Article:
(Of course, I've just been assuming that the eval() way is more natural. It seems to me that if the task is, "dynamically generate accessors," then the most natural way to approach it is to dynamically construct a string containing an accessor method. Maybe we disagree?)

In any case, I'm pretty impressed with Python's flexibility, and I hope we can manage to persuade you that Ruby is pretty readable. Maybe we should all just go pick on the Java people. ;)


Well, when I said "not necessary" I was referring strictly to the Python implementation - that, for me, it makes sense to do it the way presented, and it seems straight-forward enough. It could be implemented as building strings and compiling them, but that approach in Python would not be quite as simple as it is in the Ruby example.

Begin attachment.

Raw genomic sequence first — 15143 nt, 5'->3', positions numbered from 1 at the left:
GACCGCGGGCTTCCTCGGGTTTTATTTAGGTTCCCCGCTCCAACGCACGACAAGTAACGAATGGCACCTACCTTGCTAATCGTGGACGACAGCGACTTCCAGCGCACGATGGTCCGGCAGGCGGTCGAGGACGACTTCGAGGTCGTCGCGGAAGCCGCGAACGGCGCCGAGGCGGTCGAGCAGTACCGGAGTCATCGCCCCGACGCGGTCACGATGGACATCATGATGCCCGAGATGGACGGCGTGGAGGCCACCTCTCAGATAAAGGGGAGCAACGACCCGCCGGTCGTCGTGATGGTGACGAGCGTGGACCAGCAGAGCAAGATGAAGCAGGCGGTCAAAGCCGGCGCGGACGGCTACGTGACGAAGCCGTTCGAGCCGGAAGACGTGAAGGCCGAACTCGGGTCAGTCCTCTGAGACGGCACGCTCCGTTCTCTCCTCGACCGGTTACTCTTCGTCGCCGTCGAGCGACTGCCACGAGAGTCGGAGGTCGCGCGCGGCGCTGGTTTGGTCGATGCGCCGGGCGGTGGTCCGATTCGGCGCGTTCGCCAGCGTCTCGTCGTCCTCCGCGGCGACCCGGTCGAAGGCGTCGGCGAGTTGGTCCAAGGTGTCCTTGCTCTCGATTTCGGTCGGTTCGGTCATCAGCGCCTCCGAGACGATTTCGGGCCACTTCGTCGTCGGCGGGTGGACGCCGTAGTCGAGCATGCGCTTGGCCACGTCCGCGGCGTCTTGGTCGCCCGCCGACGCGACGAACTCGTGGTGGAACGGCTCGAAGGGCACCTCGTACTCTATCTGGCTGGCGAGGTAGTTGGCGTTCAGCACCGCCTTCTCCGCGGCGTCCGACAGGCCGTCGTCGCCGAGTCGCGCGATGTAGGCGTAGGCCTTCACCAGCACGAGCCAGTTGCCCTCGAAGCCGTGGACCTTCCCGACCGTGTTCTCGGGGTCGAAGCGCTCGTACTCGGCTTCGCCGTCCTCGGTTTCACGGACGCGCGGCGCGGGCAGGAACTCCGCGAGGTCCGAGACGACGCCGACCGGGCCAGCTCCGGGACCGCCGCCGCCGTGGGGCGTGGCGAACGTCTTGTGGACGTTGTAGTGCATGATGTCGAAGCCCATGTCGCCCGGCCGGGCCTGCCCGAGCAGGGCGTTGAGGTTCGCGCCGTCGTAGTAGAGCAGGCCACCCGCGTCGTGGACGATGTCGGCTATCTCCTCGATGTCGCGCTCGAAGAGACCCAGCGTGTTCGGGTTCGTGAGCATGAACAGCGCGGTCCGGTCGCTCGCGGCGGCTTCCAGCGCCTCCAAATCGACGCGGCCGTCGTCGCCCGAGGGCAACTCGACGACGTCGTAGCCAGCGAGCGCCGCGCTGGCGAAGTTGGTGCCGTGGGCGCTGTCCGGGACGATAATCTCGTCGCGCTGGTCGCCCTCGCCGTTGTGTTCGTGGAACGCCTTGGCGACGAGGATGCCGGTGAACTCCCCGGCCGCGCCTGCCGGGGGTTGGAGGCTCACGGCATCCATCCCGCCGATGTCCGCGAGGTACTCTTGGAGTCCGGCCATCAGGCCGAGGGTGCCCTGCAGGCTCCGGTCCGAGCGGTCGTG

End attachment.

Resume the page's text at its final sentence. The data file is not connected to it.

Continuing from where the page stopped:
I haven't been exposed to a lot of Ruby, but what I've seen so far is interesting. And yet... I have a distaste for Perl, and Ruby has a Perl heritage, and might be said, at least in jest, to have the 'clarity of Perl and brevity of Python'. If I knew it better, I'm sure I would have a different opinion - but for the time being I'm happy with Python, and it's powerful enough without taking a kitchen-sink approach to the language itself, the way Perl seems to. Maybe in the future I will get more exposure to Ruby.


Ruby has a lot of heritages. :) Perl's just the most obvious one, because a lot of Ruby examples are intended to appeal to Perl programmers, because Python people are a lot harder to convert. ;) --AS (See PythonVsRubyHeritageAndPhilosophy?)